George W. Bush
George Walker Bush (born July 6, 1946) was the 43rd president of the United States. Bush, a Republican, was elected 46th governor of Texas in 1994 and was re-elected in 1998. From there, he moved on to win the nomination of the Republican Party for the 2000 presidential race and ultimately defeated Democratic Vice President Al Gore. In 2004, Bush was elected to a second term, defeating Democratic Senator John Kerry. This term expired January 20, 2009.
If it were not already abundantly clear that the race or sexual orientation of a candidate should be of no concern next to their political agenda and integrity, then there is a lesson to be learned by Bush's record of appointments.
In his first term, Bush appointed Colin Powell as Secretary of State, who became the first African-American man to serve in that position, and the man who directly lied with the 'sixteen words' that alleged Nigerian yellowcake uranium had been transported to Iraq, and carried out various other charades designed to defraud the legislature and the electorate. He was succeeded by Condoleezza Rice in 2005, who became the first African-American woman to hold the post, whose lies convinced those in the CIA who were skeptical about the Bush team's allegations of nuclear enrichment centrifuges and rocket parts. In 2005, he appointed Alberto Gonzalez as the United States Attorney General, the first Hispanic to hold that position, who called the Geneva Conventions on the treatment of prisoners 'quaint', and lied more than both of the others to escape the charges of intimidation of judges by the Justice Department. In total, Bush has appointed more women and minorities to high-level positions within his administration than any other U.S. President.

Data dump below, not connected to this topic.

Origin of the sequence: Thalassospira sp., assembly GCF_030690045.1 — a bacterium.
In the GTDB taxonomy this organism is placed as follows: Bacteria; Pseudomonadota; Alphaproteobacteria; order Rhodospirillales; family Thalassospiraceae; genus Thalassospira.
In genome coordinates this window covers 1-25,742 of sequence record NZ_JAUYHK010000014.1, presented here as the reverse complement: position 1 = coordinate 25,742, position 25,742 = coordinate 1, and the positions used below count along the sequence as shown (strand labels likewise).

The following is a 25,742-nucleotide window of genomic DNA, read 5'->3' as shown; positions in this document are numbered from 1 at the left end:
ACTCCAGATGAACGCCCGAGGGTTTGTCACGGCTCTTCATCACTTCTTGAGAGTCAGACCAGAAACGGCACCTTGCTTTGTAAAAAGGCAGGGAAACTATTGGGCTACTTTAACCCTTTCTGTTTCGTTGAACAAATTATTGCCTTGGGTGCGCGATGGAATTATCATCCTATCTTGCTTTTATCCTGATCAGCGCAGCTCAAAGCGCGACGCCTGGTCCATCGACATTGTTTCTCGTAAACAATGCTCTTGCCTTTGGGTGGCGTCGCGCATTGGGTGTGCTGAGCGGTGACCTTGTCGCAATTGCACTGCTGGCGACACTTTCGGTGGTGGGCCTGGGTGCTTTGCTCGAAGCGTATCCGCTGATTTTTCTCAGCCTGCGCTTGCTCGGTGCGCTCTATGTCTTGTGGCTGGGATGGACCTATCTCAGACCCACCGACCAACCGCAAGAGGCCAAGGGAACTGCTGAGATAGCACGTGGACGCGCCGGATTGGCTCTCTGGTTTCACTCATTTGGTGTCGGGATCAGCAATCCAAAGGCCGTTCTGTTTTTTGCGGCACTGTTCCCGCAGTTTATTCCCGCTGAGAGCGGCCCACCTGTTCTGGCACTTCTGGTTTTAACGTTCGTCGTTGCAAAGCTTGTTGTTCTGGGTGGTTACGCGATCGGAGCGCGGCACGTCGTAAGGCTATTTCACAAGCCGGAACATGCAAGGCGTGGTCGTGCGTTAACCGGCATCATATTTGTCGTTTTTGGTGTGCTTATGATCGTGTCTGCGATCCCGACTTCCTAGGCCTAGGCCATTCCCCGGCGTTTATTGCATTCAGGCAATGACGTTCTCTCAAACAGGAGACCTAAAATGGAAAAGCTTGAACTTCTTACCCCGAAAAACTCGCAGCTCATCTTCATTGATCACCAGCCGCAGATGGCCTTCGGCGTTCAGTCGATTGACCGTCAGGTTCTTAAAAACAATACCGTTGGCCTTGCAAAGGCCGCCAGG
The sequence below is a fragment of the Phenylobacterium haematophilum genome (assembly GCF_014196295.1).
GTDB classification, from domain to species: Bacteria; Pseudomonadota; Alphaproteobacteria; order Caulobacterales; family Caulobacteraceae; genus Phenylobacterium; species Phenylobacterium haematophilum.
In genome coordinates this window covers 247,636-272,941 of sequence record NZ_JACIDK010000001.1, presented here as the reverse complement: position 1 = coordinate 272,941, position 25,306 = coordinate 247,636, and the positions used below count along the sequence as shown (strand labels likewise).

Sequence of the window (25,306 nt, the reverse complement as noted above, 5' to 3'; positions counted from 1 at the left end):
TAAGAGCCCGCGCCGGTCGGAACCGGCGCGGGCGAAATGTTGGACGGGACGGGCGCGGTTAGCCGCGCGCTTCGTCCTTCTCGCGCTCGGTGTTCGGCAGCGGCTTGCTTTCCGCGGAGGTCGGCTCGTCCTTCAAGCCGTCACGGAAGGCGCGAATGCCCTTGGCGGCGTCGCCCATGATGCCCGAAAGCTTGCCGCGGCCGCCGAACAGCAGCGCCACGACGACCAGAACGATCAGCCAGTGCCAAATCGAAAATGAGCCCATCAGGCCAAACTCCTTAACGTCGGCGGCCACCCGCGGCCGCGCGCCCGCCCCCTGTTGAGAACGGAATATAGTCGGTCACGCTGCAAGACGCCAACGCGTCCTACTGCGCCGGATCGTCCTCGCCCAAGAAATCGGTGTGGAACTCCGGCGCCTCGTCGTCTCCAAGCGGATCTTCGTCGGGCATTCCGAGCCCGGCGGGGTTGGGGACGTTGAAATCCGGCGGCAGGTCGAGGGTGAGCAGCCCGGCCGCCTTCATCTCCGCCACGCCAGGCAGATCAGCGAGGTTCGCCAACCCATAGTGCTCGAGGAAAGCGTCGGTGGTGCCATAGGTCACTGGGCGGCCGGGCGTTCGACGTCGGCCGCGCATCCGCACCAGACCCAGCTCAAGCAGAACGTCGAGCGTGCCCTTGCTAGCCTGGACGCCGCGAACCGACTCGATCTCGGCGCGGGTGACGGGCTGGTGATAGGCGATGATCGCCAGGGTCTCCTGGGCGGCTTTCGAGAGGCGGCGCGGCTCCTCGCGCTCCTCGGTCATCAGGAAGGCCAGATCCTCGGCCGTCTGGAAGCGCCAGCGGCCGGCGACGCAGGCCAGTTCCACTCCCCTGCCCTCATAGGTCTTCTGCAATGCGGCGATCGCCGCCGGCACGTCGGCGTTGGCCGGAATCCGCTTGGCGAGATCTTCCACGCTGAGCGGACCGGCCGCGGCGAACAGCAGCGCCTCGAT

Bush is the first Republican president to have appointed an openly gay man to serve in his administration (Scott Evertz as director of the Office of National AIDS Policy), and the first president to see one such appointment, that of openly gay Ambassador to Romania Michael E. Guest, receive Congressional confirmation. Once, during his 2000 campaign trail, he met with the Log Cabin Republicans, a first for a Presidential candidate.